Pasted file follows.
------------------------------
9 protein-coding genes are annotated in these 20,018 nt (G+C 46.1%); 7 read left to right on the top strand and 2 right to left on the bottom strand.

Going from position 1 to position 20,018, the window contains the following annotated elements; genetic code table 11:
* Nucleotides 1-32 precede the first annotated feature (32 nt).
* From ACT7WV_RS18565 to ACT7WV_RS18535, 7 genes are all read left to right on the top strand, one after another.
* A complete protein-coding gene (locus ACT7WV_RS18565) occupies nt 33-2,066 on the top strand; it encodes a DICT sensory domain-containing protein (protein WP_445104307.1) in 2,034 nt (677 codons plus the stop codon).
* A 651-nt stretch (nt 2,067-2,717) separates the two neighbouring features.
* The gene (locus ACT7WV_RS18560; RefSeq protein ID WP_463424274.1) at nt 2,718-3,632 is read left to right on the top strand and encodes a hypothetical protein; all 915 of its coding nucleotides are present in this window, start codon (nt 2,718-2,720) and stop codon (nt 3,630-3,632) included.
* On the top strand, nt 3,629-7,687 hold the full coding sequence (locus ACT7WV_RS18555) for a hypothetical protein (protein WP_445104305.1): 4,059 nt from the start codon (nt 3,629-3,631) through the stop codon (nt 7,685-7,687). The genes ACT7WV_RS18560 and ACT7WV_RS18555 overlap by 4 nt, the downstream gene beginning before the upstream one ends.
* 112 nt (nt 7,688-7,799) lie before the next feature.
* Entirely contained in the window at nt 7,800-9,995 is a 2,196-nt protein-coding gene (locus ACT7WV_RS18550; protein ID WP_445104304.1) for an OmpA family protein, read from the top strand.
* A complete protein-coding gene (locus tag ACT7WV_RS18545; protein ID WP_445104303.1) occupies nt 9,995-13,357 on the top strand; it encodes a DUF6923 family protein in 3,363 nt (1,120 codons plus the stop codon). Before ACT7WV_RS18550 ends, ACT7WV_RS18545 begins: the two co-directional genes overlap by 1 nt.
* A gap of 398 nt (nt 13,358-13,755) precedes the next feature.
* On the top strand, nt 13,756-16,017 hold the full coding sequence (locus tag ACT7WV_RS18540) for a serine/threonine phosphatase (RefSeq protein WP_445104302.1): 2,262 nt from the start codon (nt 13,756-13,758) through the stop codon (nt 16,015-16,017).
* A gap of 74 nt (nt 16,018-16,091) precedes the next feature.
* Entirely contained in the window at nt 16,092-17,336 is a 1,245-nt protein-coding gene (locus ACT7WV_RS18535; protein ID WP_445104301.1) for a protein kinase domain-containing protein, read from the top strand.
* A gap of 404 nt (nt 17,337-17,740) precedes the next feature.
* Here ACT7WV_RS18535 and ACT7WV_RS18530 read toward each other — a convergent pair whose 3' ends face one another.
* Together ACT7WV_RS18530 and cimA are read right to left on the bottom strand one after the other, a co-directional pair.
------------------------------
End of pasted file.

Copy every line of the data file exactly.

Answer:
9 protein-coding genes are annotated in these 20,018 nt (G+C 46.1%); 7 read left to right on the top strand and 2 right to left on the bottom strand.

Going from position 1 to position 20,018, the window contains the following annotated elements; genetic code table 11:
* Nucleotides 1-32 precede the first annotated feature (32 nt).
* From ACT7WV_RS18565 to ACT7WV_RS18535, 7 genes are all read left to right on the top strand, one after another.
* A complete protein-coding gene (locus ACT7WV_RS18565) occupies nt 33-2,066 on the top strand; it encodes a DICT sensory domain-containing protein (protein WP_445104307.1) in 2,034 nt (677 codons plus the stop codon).
* A 651-nt stretch (nt 2,067-2,717) separates the two neighbouring features.
* The gene (locus ACT7WV_RS18560; RefSeq protein ID WP_463424274.1) at nt 2,718-3,632 is read left to right on the top strand and encodes a hypothetical protein; all 915 of its coding nucleotides are present in this window, start codon (nt 2,718-2,720) and stop codon (nt 3,630-3,632) included.
* On the top strand, nt 3,629-7,687 hold the full coding sequence (locus ACT7WV_RS18555) for a hypothetical protein (protein WP_445104305.1): 4,059 nt from the start codon (nt 3,629-3,631) through the stop codon (nt 7,685-7,687). The genes ACT7WV_RS18560 and ACT7WV_RS18555 overlap by 4 nt, the downstream gene beginning before the upstream one ends.
* 112 nt (nt 7,688-7,799) lie before the next feature.
* Entirely contained in the window at nt 7,800-9,995 is a 2,196-nt protein-coding gene (locus ACT7WV_RS18550; protein ID WP_445104304.1) for an OmpA family protein, read from the top strand.
* A complete protein-coding gene (locus tag ACT7WV_RS18545; protein ID WP_445104303.1) occupies nt 9,995-13,357 on the top strand; it encodes a DUF6923 family protein in 3,363 nt (1,120 codons plus the stop codon). Before ACT7WV_RS18550 ends, ACT7WV_RS18545 begins: the two co-directional genes overlap by 1 nt.
* A gap of 398 nt (nt 13,358-13,755) precedes the next feature.
* On the top strand, nt 13,756-16,017 hold the full coding sequence (locus tag ACT7WV_RS18540) for a serine/threonine phosphatase (RefSeq protein WP_445104302.1): 2,262 nt from the start codon (nt 13,756-13,758) through the stop codon (nt 16,015-16,017).
* A gap of 74 nt (nt 16,018-16,091) precedes the next feature.
* Entirely contained in the window at nt 16,092-17,336 is a 1,245-nt protein-coding gene (locus ACT7WV_RS18535; protein ID WP_445104301.1) for a protein kinase domain-containing protein, read from the top strand.
* A gap of 404 nt (nt 17,337-17,740) precedes the next feature.
* Here ACT7WV_RS18535 and ACT7WV_RS18530 read toward each other — a convergent pair whose 3' ends face one another.
* Together ACT7WV_RS18530 and cimA are read right to left on the bottom strand one after the other, a co-directional pair.